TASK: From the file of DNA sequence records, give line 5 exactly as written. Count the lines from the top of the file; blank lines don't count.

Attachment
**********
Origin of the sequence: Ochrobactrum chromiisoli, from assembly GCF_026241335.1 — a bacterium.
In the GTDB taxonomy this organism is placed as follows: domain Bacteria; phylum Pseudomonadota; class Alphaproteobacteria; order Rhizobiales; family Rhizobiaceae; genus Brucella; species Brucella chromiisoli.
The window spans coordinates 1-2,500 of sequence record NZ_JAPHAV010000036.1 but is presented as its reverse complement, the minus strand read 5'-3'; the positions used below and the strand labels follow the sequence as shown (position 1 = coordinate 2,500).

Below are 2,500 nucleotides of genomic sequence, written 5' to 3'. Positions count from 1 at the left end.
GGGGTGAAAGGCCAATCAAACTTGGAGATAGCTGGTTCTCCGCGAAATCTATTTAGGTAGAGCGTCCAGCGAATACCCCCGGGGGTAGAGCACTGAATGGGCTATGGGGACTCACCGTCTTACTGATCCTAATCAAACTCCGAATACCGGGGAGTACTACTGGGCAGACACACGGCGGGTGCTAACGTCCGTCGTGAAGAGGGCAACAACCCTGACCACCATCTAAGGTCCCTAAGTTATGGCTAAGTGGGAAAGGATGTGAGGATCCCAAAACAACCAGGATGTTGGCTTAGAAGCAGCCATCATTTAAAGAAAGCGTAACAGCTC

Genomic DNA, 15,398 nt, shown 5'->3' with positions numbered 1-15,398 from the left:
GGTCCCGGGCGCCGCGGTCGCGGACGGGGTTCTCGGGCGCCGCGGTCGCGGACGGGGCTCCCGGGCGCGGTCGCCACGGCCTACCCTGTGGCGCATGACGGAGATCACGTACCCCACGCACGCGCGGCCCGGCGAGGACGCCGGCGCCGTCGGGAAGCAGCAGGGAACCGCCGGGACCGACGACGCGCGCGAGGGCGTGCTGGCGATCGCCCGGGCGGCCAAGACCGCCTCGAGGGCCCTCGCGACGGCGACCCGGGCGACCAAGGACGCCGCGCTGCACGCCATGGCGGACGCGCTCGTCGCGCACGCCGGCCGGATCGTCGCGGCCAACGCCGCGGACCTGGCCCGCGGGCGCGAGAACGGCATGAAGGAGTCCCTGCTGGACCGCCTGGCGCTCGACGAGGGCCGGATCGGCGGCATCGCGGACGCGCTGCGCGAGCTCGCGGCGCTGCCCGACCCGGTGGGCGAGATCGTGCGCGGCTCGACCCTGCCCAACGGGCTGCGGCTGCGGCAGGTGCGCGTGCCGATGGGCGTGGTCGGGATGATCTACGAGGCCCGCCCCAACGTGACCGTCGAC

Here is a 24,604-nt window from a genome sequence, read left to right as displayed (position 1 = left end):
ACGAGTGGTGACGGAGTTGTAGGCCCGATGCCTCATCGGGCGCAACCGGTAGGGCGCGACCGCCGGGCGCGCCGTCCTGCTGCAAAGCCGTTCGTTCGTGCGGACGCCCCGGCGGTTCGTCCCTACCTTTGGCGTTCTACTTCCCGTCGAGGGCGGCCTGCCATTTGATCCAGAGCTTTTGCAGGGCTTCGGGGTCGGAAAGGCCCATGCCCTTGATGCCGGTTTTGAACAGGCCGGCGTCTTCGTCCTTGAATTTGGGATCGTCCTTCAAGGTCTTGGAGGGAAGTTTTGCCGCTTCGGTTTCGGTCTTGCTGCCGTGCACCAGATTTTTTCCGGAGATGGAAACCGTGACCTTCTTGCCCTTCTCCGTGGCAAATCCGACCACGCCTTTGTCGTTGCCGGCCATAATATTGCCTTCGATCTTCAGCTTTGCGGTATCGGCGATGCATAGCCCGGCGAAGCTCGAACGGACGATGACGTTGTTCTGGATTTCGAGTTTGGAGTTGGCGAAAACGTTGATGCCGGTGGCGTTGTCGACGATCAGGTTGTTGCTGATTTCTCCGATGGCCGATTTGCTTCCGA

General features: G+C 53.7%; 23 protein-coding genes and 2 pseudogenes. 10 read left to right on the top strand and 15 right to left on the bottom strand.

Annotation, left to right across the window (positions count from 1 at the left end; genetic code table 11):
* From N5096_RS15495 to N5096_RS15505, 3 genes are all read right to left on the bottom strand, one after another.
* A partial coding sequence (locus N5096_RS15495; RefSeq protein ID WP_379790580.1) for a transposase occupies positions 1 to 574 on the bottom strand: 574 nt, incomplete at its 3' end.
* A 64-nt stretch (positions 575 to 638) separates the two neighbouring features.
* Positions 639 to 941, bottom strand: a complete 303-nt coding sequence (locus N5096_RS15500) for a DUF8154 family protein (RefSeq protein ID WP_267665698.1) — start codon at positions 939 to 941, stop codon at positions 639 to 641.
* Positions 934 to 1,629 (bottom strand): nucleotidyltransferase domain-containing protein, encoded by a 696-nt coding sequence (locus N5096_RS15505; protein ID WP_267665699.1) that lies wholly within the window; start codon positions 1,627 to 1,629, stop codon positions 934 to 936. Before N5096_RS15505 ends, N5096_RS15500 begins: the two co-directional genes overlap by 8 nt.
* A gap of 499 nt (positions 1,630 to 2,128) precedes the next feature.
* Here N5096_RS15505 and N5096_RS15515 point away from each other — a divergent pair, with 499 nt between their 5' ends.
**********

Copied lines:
GGGGTGAAAGGCCAATCAAACTTGGAGATAGCTGGTTCTCCGCGAAATCTATTTAGGTAGAGCGTCCAGCGAATACCCCCGGGGGTAGAGCACTGAATGGGCTATGGGGACTCACCGTCTTACTGATCCTAATCAAACTCCGAATACCGGGGAGTACTACTGGGCAGACACACGGCGGGTGCTAACGTCCGTCGTGAAGAGGGCAACAACCCTGACCACCATCTAAGGTCCCTAAGTTATGGCTAAGTGGGAAAGGATGTGAGGATCCCAAAACAACCAGGATGTTGGCTTAGAAGCAGCCATCATTTAAAGAAAGCGTAACAGCTC